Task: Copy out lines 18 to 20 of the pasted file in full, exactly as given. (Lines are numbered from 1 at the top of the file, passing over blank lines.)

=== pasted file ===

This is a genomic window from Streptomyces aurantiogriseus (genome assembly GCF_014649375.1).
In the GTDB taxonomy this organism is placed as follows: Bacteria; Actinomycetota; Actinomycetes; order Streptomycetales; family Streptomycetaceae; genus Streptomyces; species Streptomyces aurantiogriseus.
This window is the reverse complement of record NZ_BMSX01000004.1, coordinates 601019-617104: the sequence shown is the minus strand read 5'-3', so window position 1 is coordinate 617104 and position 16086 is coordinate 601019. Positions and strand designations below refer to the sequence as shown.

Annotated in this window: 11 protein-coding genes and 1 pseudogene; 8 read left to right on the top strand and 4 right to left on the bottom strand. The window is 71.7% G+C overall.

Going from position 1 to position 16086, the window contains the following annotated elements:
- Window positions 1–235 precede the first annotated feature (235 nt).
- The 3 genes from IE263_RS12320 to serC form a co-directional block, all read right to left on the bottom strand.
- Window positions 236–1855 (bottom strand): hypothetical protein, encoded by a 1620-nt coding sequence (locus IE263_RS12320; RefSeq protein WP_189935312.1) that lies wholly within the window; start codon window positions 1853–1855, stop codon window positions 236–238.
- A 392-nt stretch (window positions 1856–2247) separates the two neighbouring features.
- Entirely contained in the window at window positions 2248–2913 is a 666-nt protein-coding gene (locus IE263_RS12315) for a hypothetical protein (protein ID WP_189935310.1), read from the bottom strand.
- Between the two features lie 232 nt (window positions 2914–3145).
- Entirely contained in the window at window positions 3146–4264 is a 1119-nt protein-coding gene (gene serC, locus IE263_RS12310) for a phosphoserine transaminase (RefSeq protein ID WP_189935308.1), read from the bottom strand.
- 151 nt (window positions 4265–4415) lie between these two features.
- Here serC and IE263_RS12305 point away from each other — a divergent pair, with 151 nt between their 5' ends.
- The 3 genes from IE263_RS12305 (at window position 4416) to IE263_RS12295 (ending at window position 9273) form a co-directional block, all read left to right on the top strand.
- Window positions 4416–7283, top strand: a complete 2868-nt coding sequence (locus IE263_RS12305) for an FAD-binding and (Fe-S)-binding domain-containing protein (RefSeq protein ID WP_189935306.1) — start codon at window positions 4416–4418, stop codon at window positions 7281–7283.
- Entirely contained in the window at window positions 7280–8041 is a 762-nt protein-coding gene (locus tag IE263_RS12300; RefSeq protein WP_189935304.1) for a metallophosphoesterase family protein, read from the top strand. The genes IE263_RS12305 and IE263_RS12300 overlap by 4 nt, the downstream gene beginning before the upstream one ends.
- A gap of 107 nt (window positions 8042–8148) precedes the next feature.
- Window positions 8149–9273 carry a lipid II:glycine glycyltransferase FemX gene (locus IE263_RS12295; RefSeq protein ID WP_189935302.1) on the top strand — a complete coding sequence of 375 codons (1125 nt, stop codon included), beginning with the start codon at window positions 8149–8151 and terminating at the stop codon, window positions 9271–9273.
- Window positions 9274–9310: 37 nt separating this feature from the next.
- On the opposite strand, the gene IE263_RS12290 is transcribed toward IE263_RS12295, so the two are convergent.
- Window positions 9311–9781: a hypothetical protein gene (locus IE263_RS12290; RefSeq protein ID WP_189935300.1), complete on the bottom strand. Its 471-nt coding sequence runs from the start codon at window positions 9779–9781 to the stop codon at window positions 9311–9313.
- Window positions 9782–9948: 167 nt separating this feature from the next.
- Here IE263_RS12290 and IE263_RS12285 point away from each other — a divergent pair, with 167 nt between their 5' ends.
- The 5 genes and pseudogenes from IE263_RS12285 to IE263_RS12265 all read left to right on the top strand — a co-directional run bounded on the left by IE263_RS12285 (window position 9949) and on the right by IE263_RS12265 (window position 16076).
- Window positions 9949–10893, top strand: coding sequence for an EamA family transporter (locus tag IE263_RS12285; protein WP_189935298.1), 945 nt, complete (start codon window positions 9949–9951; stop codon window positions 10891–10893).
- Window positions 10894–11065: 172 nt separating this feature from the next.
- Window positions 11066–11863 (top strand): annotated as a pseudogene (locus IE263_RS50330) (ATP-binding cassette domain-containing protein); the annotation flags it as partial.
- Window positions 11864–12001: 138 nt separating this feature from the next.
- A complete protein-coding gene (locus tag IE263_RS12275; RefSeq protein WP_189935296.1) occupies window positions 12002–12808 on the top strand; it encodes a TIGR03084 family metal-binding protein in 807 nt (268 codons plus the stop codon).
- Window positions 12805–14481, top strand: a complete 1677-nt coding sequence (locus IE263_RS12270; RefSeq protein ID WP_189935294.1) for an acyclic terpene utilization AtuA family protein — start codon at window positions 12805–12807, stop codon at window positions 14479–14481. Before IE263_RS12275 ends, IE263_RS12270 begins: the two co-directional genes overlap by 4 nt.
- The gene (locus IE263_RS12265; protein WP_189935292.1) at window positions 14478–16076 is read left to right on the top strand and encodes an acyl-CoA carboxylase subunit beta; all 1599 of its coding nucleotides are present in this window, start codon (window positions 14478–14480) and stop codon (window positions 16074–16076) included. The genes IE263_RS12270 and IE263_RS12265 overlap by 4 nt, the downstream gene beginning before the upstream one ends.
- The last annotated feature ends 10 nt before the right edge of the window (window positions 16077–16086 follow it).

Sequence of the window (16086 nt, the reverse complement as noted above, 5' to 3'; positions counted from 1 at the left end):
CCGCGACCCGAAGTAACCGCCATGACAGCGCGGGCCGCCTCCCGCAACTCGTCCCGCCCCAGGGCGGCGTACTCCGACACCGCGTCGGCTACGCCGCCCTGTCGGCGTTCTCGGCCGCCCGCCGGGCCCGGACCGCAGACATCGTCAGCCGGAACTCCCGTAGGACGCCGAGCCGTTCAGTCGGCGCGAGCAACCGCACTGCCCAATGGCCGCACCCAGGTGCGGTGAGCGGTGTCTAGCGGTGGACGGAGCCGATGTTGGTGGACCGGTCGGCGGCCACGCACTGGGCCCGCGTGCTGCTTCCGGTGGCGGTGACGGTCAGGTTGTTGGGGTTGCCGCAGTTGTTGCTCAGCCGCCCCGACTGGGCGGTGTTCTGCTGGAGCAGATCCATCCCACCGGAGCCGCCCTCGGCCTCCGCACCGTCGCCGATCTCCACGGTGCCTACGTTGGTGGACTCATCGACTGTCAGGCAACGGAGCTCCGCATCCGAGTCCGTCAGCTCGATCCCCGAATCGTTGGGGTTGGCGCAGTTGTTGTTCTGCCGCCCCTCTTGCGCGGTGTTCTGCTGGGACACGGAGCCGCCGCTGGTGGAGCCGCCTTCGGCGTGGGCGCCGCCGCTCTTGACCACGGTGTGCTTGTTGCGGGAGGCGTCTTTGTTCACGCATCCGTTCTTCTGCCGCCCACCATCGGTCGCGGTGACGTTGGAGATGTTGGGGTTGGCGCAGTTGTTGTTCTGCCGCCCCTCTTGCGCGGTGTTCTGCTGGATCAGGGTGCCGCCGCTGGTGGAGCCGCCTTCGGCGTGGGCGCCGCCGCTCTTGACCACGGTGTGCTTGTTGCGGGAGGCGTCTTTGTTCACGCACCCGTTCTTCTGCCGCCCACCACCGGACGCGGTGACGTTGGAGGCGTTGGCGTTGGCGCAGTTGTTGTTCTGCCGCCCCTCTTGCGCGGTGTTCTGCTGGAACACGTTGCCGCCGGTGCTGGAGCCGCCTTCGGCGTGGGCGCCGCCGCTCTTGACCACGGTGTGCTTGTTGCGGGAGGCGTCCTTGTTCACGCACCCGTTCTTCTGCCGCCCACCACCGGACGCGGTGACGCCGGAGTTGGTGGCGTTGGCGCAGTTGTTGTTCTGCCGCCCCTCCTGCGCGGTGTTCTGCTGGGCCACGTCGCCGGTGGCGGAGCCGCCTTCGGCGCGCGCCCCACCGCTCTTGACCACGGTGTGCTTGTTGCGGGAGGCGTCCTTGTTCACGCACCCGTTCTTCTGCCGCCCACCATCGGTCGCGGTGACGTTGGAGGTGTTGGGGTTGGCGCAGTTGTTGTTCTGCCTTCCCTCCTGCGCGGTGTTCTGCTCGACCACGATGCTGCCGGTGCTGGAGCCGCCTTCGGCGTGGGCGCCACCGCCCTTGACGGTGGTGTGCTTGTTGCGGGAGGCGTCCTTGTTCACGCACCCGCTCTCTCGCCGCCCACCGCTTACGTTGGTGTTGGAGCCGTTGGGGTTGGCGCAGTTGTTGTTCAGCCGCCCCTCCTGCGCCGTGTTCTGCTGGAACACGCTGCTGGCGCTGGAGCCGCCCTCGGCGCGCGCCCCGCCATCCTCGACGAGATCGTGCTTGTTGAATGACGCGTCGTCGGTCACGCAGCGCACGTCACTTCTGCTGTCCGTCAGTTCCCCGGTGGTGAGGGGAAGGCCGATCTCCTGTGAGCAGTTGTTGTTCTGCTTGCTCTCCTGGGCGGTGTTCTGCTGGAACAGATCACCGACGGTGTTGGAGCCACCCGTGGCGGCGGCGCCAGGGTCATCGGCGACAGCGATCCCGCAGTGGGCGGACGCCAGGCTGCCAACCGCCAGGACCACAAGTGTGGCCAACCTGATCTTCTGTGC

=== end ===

- A gap of 107 nt (window positions 8042–8148) precedes the next feature.
- Window positions 8149–9273 carry a lipid II:glycine glycyltransferase FemX gene (locus IE263_RS12295; RefSeq protein ID WP_189935302.1) on the top strand — a complete coding sequence of 375 codons (1125 nt, stop codon included), beginning with the start codon at window positions 8149–8151 and terminating at the stop codon, window positions 9271–9273.
- Window positions 9274–9310: 37 nt separating this feature from the next.